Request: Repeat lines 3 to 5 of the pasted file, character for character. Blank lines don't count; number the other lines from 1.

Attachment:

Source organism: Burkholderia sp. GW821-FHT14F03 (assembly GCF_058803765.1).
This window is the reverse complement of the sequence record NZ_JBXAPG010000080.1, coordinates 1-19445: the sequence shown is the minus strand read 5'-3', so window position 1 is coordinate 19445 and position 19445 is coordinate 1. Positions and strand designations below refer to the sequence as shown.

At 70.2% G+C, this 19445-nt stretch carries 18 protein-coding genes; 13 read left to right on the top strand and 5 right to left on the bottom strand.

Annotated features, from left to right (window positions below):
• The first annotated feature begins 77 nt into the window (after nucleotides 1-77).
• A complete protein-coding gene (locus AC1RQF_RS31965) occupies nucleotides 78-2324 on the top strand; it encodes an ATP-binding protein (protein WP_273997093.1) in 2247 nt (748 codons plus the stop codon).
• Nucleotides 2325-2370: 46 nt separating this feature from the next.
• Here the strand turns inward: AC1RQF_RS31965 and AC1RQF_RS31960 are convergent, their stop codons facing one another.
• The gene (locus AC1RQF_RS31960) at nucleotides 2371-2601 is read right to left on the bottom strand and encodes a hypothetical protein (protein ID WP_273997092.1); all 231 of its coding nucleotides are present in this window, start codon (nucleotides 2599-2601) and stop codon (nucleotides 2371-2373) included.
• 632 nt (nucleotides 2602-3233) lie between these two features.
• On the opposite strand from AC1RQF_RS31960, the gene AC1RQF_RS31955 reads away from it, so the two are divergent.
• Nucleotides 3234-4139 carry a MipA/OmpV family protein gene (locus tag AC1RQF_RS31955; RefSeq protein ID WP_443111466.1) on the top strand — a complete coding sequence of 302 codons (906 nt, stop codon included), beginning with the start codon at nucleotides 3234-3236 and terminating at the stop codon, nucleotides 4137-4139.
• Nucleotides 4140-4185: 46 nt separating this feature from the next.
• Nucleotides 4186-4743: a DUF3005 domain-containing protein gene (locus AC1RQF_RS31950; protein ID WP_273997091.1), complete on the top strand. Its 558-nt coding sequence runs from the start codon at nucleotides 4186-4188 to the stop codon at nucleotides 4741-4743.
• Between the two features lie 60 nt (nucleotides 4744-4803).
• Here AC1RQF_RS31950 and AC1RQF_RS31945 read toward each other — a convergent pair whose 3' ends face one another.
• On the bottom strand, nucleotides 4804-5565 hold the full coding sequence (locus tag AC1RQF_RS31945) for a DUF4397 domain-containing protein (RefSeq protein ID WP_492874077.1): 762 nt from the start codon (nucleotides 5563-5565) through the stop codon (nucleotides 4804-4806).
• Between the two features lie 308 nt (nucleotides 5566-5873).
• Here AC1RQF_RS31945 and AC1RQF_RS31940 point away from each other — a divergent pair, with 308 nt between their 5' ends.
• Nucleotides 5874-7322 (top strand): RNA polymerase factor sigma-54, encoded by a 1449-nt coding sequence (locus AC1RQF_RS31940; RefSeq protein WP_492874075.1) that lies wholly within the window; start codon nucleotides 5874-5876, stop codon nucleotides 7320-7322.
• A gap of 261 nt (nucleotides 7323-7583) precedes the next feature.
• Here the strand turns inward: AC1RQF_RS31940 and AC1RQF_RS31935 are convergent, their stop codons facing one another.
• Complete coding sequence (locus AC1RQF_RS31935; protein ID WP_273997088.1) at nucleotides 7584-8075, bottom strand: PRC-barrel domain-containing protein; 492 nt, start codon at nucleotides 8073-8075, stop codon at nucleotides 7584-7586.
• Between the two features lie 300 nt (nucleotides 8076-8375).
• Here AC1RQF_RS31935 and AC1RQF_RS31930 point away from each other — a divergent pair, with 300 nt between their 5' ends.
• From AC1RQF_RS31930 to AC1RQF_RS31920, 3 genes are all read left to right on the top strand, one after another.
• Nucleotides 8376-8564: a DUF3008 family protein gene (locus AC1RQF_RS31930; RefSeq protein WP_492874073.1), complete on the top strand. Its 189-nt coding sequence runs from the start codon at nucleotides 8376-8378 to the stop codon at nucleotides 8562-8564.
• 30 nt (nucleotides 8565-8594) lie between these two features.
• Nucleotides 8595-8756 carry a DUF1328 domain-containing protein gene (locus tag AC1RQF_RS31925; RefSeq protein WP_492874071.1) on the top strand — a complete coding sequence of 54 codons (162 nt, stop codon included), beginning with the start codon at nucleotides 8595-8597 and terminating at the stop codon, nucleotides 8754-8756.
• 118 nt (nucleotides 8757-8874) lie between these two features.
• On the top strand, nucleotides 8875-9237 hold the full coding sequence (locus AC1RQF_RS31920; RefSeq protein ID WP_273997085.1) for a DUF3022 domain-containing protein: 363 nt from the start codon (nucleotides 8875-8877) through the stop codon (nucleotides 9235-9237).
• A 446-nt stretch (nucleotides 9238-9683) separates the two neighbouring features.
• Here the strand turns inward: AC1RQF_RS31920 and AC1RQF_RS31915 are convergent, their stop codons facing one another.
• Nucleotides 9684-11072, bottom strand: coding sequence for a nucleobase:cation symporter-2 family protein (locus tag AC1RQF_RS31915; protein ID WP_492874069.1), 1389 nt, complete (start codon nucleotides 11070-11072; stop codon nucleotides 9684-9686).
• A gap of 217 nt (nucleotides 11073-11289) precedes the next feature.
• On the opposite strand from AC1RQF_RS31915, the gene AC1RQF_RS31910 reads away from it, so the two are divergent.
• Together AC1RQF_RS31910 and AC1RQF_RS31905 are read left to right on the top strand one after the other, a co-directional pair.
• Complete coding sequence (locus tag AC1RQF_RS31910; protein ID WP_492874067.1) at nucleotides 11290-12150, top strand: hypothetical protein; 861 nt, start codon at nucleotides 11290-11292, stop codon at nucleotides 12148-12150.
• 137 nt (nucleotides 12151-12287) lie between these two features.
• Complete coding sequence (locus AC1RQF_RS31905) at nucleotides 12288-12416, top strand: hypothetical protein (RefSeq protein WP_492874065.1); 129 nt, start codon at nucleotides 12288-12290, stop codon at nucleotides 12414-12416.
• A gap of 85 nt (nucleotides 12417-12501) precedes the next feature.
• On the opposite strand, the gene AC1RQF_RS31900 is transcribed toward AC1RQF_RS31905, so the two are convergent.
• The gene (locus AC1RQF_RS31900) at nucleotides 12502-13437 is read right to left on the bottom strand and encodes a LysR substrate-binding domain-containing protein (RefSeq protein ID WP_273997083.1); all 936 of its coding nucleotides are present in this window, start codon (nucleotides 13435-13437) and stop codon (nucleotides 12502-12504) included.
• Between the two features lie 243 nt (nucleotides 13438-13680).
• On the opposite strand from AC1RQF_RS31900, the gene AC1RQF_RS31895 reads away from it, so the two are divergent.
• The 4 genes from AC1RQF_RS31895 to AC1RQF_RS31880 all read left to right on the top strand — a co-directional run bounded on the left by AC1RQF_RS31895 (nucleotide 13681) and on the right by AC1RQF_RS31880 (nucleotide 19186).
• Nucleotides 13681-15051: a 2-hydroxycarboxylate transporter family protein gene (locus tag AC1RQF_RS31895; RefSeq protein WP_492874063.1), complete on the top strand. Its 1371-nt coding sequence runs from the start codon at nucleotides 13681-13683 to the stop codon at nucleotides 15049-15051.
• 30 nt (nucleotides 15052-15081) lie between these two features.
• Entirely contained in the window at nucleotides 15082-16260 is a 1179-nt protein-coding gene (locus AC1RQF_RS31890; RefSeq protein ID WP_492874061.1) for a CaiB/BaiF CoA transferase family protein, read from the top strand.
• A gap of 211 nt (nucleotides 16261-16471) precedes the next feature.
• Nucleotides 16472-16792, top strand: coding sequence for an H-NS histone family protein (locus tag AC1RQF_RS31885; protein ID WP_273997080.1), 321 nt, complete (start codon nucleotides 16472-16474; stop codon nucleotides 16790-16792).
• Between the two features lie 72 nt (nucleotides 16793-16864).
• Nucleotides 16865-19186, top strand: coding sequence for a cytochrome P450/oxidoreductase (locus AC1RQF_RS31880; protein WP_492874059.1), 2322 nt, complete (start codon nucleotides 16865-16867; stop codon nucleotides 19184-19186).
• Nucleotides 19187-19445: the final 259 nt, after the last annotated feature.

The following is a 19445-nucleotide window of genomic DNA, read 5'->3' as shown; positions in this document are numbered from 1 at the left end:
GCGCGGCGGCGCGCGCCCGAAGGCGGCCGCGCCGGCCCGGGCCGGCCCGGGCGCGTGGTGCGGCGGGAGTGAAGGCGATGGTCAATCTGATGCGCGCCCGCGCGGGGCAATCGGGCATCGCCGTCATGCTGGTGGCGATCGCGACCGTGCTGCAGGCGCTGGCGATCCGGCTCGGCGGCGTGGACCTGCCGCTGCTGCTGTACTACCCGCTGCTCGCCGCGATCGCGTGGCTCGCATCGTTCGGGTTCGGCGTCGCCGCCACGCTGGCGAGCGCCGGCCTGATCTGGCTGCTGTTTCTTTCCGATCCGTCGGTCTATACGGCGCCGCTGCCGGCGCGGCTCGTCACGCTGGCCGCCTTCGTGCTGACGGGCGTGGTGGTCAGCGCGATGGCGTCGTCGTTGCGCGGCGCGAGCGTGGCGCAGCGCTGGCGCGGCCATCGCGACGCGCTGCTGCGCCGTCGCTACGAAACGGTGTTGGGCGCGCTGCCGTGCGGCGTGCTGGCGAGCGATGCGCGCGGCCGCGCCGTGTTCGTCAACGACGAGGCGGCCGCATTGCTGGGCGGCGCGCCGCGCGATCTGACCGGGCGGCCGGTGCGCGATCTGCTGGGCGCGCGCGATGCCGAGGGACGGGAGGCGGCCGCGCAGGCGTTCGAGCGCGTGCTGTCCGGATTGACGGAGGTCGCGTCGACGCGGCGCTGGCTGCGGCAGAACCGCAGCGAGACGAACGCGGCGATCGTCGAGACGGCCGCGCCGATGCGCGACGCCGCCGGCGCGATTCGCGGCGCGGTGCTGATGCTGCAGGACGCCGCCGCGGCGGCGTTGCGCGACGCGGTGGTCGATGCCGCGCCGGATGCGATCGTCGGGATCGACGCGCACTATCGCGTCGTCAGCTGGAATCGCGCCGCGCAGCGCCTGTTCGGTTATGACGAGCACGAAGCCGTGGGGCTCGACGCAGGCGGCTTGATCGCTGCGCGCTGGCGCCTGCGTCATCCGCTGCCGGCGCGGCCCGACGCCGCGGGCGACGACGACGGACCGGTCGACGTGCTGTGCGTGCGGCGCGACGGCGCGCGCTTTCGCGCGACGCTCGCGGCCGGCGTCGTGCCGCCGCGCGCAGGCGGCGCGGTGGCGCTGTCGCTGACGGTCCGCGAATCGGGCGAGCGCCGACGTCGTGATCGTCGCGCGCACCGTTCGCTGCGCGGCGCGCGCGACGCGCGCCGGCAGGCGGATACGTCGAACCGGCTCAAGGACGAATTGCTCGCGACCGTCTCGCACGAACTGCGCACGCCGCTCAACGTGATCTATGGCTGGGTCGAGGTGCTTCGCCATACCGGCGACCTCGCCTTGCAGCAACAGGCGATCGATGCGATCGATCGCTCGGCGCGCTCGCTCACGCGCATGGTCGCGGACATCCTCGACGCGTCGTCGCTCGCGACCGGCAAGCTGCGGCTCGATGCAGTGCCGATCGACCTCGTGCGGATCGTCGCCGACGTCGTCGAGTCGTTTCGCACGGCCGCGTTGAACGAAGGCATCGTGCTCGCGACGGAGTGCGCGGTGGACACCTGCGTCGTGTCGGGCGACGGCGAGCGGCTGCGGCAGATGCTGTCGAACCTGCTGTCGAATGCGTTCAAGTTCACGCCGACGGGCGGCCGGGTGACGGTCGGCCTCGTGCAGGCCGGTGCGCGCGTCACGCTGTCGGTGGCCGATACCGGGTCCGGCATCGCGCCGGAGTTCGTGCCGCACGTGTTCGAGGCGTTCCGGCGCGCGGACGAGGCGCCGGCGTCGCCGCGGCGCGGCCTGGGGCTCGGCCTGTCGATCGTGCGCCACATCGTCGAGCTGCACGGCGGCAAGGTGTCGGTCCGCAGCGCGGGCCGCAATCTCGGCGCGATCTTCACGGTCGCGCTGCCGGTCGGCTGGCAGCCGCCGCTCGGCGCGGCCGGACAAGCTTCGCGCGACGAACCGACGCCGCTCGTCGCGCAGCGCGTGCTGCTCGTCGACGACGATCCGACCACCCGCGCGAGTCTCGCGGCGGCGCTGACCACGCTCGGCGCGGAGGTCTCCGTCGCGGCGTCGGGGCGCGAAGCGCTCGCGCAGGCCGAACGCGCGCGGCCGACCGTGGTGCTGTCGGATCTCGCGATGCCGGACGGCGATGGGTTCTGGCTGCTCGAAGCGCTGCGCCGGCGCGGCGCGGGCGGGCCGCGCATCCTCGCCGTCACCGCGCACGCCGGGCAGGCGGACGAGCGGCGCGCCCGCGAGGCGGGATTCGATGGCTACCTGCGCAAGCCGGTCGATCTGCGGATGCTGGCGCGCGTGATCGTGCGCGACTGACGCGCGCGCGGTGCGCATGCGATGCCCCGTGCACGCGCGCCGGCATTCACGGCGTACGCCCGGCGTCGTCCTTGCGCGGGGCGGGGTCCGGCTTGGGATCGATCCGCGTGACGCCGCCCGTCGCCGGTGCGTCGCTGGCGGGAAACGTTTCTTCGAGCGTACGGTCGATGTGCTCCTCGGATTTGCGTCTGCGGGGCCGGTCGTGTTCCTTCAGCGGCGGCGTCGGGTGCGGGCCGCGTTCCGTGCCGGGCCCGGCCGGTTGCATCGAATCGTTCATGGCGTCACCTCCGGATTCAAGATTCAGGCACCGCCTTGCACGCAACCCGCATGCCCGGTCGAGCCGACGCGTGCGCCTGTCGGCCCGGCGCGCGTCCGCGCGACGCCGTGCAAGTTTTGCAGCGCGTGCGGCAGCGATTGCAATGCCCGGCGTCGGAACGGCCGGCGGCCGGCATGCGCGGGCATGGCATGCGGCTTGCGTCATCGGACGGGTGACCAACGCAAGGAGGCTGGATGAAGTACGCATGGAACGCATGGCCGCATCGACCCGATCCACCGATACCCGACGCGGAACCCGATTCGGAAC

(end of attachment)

At 70.2% G+C, this 19445-nt stretch carries 18 protein-coding genes; 13 read left to right on the top strand and 5 right to left on the bottom strand.

Annotated features, from left to right (window positions below):
• The first annotated feature begins 77 nt into the window (after nucleotides 1-77).